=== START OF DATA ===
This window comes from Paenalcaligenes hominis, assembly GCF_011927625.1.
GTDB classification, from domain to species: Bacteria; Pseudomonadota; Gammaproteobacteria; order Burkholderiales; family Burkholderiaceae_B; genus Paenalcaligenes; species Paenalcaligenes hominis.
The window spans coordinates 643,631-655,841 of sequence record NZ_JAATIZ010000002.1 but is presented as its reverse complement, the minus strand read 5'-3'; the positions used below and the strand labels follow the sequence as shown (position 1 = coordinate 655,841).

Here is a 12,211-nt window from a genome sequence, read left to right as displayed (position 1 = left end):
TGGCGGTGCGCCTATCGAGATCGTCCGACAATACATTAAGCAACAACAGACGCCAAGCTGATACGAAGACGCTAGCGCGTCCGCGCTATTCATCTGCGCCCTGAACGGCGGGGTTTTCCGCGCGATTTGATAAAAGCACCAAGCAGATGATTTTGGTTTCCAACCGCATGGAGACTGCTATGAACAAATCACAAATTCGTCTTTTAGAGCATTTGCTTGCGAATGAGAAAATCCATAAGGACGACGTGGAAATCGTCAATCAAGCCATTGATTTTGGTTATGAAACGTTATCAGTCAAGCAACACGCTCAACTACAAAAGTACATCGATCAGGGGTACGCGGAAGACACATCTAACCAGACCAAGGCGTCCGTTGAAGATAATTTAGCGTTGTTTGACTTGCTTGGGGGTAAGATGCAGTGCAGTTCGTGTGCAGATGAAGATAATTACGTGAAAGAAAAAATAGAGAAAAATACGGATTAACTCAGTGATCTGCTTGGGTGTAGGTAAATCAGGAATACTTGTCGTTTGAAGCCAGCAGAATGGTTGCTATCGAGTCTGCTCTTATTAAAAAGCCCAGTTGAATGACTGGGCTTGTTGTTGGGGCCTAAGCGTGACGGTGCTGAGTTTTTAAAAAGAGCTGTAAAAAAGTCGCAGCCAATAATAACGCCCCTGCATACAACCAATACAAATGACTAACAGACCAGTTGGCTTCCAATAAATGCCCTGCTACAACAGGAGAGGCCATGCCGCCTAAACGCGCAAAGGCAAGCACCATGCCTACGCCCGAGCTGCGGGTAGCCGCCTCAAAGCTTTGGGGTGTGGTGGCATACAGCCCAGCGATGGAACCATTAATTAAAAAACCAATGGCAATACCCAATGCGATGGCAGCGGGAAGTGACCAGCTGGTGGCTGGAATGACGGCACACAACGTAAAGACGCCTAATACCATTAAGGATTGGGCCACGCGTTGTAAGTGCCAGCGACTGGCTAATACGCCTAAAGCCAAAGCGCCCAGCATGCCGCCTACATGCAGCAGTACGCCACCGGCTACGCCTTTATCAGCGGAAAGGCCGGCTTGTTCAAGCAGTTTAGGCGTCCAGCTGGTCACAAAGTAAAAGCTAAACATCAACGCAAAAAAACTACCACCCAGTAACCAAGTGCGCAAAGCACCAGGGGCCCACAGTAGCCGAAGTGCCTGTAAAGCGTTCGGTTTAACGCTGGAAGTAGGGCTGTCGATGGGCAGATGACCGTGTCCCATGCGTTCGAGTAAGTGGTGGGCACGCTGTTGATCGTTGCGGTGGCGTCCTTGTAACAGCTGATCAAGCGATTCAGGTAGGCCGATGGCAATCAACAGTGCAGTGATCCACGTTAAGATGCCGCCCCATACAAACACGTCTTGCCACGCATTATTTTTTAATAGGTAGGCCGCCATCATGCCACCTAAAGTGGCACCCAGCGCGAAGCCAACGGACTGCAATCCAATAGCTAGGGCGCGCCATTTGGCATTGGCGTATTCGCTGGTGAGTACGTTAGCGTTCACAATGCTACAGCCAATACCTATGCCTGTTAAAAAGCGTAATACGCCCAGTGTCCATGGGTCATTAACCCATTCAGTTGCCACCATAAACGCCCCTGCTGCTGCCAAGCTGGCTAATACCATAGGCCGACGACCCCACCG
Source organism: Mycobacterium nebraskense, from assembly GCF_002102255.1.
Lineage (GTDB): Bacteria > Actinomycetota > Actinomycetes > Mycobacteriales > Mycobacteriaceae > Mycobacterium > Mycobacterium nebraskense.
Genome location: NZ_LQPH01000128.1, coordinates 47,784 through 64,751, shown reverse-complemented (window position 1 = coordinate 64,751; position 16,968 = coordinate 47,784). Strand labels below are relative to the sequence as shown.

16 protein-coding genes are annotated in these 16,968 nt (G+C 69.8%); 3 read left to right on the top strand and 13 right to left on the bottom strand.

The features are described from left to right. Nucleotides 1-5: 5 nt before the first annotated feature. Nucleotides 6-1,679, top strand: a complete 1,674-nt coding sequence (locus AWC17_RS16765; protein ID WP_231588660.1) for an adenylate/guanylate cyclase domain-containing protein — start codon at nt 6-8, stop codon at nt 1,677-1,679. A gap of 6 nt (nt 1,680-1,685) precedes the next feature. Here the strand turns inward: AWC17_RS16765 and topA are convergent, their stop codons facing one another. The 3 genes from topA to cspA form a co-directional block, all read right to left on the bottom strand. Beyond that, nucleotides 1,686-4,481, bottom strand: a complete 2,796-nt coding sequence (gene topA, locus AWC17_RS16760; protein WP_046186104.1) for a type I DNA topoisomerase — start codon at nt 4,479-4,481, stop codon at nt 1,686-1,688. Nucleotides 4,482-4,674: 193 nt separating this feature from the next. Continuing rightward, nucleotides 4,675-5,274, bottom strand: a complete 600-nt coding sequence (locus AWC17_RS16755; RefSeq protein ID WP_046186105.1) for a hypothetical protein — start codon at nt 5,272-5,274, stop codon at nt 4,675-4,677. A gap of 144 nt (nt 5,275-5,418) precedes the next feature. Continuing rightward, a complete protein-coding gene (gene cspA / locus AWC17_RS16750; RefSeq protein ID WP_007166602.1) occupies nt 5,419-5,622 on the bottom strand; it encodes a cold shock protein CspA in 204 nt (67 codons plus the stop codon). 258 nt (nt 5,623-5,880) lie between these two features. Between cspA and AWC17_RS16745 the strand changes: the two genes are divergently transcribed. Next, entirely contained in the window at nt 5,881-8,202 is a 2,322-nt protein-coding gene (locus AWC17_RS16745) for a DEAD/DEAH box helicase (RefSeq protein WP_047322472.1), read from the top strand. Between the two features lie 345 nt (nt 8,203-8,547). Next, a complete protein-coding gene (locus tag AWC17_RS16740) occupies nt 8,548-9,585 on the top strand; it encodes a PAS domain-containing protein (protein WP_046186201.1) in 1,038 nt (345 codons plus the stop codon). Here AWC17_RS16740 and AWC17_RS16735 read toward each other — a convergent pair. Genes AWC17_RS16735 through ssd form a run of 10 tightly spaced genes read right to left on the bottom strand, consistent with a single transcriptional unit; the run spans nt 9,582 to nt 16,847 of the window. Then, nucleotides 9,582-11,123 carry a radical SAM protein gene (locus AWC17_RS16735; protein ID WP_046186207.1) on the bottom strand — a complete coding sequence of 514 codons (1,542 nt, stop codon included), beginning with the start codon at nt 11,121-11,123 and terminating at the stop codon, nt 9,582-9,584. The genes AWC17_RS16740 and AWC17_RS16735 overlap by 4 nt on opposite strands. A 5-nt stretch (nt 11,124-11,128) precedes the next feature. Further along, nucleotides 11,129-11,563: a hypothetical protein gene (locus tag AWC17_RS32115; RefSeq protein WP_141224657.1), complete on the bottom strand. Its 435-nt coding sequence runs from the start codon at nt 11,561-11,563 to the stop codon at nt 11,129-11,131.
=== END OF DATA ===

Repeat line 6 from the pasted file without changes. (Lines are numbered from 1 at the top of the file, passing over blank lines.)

Source organism: Mycobacterium nebraskense, from assembly GCF_002102255.1.